Congressional Republicans recently penned a letter to Attorney General Merrick Garland calling on the U.S. Department of Justice (DOJ) to end the practice of directing legal settlements to partisan, non-victim organizations.
U.S. Sen. Tommy Tuberville (R-Auburn) led 14 of his fellow upper chamber GOP colleagues in the letter, which was also signed by 20 congressmen led by U.S. Rep. Lance Gooden (R-Texas).
According to Tuberville’s Senate office, the letter was written in response to the public comment period for the DOJ’s interim final rule published on May 10, 2022.
The department’s rule would return to the DOJ’s practice, which was established during the Obama administration, of allowing settling parties in a federal dispute to reduce their punishment by making contributions to what Tuberville’s office referred to as “special interest groups” of the chief U.S. law enforcement agency’s choosing.
In a statement detailing his opposition to the rule, Tuberville called the practice “corrupt” and “a prime example of executive overreach.”
“The Biden administration is attempting to take a page from the Obama playbook to funnel money to its political allies by requiring federal defendants to pay a portion of their settlement funds to outside activist groups,” outlined Tuberville. “This corrupt practice is a prime example of executive overreach.”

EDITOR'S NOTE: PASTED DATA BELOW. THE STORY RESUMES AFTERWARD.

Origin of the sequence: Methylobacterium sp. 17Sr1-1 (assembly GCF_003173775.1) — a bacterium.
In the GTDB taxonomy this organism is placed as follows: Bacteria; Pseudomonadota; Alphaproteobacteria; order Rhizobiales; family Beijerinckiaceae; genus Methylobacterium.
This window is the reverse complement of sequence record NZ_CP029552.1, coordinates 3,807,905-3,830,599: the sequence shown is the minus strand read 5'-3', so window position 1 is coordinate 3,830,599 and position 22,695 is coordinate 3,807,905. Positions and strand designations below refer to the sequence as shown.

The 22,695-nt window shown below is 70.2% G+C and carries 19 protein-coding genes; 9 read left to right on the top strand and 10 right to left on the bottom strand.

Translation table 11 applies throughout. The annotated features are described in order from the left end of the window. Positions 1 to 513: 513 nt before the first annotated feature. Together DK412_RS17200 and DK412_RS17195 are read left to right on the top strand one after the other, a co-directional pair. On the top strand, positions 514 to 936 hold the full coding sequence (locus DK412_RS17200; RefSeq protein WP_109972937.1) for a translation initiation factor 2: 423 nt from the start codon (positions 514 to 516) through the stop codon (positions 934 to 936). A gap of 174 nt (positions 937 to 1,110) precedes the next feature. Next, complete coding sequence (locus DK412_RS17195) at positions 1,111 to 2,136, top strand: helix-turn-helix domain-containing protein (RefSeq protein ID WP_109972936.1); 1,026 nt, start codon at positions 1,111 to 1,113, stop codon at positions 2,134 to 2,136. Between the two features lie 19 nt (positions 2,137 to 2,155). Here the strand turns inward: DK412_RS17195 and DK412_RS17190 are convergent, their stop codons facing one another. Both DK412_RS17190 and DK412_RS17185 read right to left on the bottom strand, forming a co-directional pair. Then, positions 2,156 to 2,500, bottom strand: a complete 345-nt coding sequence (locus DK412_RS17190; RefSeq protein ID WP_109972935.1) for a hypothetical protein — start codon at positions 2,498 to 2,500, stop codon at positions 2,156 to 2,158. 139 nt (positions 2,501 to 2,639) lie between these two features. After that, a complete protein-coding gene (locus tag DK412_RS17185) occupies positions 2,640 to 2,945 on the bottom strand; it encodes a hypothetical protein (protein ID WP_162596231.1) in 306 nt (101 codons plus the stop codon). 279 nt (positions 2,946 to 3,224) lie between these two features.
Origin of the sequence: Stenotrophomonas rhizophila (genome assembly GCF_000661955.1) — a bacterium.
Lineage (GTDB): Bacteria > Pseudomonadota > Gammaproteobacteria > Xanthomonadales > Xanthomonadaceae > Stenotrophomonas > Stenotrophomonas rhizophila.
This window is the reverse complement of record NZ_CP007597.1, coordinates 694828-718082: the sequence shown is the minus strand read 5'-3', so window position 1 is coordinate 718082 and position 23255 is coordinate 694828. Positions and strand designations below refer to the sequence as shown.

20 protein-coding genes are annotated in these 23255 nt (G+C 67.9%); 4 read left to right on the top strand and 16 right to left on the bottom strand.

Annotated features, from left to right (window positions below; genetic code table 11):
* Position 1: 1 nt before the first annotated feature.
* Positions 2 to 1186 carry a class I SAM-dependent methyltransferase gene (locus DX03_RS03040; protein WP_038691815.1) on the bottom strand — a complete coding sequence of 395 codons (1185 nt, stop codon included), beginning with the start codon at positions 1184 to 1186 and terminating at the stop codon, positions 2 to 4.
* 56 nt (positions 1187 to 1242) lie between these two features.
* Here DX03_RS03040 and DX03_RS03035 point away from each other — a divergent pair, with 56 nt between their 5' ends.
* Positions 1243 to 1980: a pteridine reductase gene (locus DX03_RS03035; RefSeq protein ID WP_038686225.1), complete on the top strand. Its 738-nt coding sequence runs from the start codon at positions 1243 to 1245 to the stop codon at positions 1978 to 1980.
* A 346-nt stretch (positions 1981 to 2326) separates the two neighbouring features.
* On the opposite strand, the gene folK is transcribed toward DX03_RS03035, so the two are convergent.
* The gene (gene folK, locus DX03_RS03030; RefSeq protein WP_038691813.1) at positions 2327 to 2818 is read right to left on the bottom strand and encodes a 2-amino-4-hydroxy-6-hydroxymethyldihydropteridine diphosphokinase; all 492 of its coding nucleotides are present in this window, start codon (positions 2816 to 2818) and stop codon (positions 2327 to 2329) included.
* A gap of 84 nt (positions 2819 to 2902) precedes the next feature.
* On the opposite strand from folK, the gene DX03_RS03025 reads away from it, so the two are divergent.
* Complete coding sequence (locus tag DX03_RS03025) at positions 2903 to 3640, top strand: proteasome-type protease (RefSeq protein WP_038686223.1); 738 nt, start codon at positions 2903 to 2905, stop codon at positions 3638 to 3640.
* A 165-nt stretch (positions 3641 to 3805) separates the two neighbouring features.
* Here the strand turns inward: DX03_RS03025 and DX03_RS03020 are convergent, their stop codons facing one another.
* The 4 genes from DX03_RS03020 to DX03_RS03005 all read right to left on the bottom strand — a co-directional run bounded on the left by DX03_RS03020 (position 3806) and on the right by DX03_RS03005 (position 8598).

“It is Congress’s job to direct federal funds and federal bureaucrats should not be in the business of picking winners and losers,” added the freshman senator. “Federal settlement funds should go to the victims first and then to the U.S. Treasury. I will continue to push for government accountability and transparency at all levels of the federal government.”
In June 2021, Tuberville introduced the Stop Settlement Slush Funds Act, which would have directed federal lawsuit settlement funds to only be sent to victims, injured parties in a dispute or the U.S. Department of the Treasury.